I truly believed that I was too educated, too smart and too successful to be an alcoholic. All the things that were happening were just bad luck or some kind of punishment. I felt that I most definitely was nothing like my biological mother, who never had a job and barely could take care of herself, let alone me.
What do you consider your bottom?
My last drunk was not something I planned. It was a sunny Friday afternoon when I started drinking. It was Monday morning when I woke up. I was lying face down on the kitchen floor, barely able to move. The house was a wreck and I was still wearing the same clothes I wore on Friday. Somewhere between dying and getting sober, I thought of my four-year-old daughter. It seemed that her life was now very similar to my own—I finally realized that I had, in fact, become my mother.
Did you go to rehab?
I went to a court-ordered intensive outpatient rehab after I lost custody of my daughter. I thought I was going to be there three to six months tops, but I ended up at the IOP for 20 long months.
Did anything significant happen while in rehab that is important to your sobriety?
Not really. I dreaded it and I believed that I just did not belong there. I wanted to get the court off my back and regain custody of my daughter. I stayed sober for six months straight toward the very end until I graduated.
Did you go to AA?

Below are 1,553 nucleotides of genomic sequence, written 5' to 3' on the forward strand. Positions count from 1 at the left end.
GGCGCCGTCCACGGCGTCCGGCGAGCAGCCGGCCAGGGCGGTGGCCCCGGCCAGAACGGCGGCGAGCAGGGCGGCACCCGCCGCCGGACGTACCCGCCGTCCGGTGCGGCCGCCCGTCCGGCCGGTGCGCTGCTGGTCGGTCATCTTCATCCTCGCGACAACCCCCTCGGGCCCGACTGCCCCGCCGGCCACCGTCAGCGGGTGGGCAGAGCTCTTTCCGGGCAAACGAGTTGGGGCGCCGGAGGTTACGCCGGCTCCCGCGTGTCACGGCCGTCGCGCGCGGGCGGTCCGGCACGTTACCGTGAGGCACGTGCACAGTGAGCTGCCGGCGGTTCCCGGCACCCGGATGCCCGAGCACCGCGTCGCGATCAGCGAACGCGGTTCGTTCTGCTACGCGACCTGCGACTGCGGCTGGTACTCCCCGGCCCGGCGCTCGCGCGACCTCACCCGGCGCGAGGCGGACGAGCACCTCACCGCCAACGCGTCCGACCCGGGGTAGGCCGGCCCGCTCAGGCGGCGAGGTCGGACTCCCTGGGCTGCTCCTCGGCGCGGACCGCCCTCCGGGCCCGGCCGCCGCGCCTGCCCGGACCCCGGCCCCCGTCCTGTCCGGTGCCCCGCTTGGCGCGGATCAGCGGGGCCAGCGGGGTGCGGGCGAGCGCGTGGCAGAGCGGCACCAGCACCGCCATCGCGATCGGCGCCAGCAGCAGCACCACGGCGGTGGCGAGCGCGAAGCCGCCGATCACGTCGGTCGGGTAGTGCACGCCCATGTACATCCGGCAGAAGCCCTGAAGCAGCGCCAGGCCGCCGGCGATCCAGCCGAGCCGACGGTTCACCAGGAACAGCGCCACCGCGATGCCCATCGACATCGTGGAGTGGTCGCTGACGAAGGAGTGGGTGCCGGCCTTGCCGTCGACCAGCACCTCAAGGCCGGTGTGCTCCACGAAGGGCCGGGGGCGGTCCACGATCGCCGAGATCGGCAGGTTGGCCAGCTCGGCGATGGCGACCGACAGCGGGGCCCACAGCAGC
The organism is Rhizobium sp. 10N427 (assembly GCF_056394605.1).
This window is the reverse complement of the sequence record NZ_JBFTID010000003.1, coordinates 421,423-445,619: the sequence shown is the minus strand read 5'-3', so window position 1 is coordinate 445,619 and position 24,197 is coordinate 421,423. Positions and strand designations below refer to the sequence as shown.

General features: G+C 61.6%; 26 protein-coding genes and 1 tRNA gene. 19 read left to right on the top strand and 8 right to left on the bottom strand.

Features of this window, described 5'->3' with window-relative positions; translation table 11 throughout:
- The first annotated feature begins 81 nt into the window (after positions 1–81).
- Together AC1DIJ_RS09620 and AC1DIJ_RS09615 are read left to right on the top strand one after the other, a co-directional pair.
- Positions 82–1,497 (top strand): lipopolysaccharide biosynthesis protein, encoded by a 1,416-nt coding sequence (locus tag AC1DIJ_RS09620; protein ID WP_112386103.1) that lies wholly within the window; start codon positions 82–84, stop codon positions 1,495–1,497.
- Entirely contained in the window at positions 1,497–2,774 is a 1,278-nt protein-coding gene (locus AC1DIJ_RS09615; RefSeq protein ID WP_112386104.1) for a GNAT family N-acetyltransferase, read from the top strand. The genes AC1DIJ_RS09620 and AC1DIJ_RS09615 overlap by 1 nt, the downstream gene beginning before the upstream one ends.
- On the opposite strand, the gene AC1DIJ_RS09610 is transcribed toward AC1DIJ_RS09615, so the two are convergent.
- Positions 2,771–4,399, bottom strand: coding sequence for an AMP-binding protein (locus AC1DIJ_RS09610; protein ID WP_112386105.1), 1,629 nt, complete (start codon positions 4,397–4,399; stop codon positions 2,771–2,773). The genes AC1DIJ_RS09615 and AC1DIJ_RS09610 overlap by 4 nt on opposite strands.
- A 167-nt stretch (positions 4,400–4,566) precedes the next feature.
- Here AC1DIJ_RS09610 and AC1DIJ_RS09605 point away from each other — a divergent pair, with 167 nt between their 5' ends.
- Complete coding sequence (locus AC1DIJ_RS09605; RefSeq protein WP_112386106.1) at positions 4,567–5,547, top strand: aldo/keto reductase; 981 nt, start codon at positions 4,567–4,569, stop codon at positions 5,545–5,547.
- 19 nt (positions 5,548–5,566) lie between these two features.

What do you hate about being an alcoholic?
What do you love about being an alcoholic?
I am not sure that I could say I love being an alcoholic. I love being an alcoholic in recovery with the overwhelming feeling of gratitude for my new life and true happiness.
What are the three best tools you have acquired to stay sober and happy?
Support. Support. Support.
When we meet others who are struggling, we realize that we are not alone—that others also feel this way. Together, we find the strength to combat our alcoholism and thrive in our lives.
Do you have a sobriety mantra?
What is the most valuable thing that has happened to you in recovery?
The one thing that totally changed my perspective about sobriety and life was watching my step mom lose her battle with cancer. It was only because I was sober that I was able to be there for her and my family through it all. I am so very grateful for that time because it showed me that I really could go through all life events without drinking.
Have you worked the 12 steps? What is your opinion on them?
Yes. It was a life-changing experience. It was a grueling discovery of self that helped me see the underlying causes of my drinking. The steps helped me clean my past and get rid of the shame and guilt. They gave me the tools to live life to be a productive member of society.
If you could offer a newcomer or someone thinking about getting sober any advice, what would it be?
The one question to ask yourself should not be if you can quit; the question should be do you really want to quit?
I truly believe that we all have in us the power and will to change. The only people who succeed are those who earnestly want to, with all their might, change.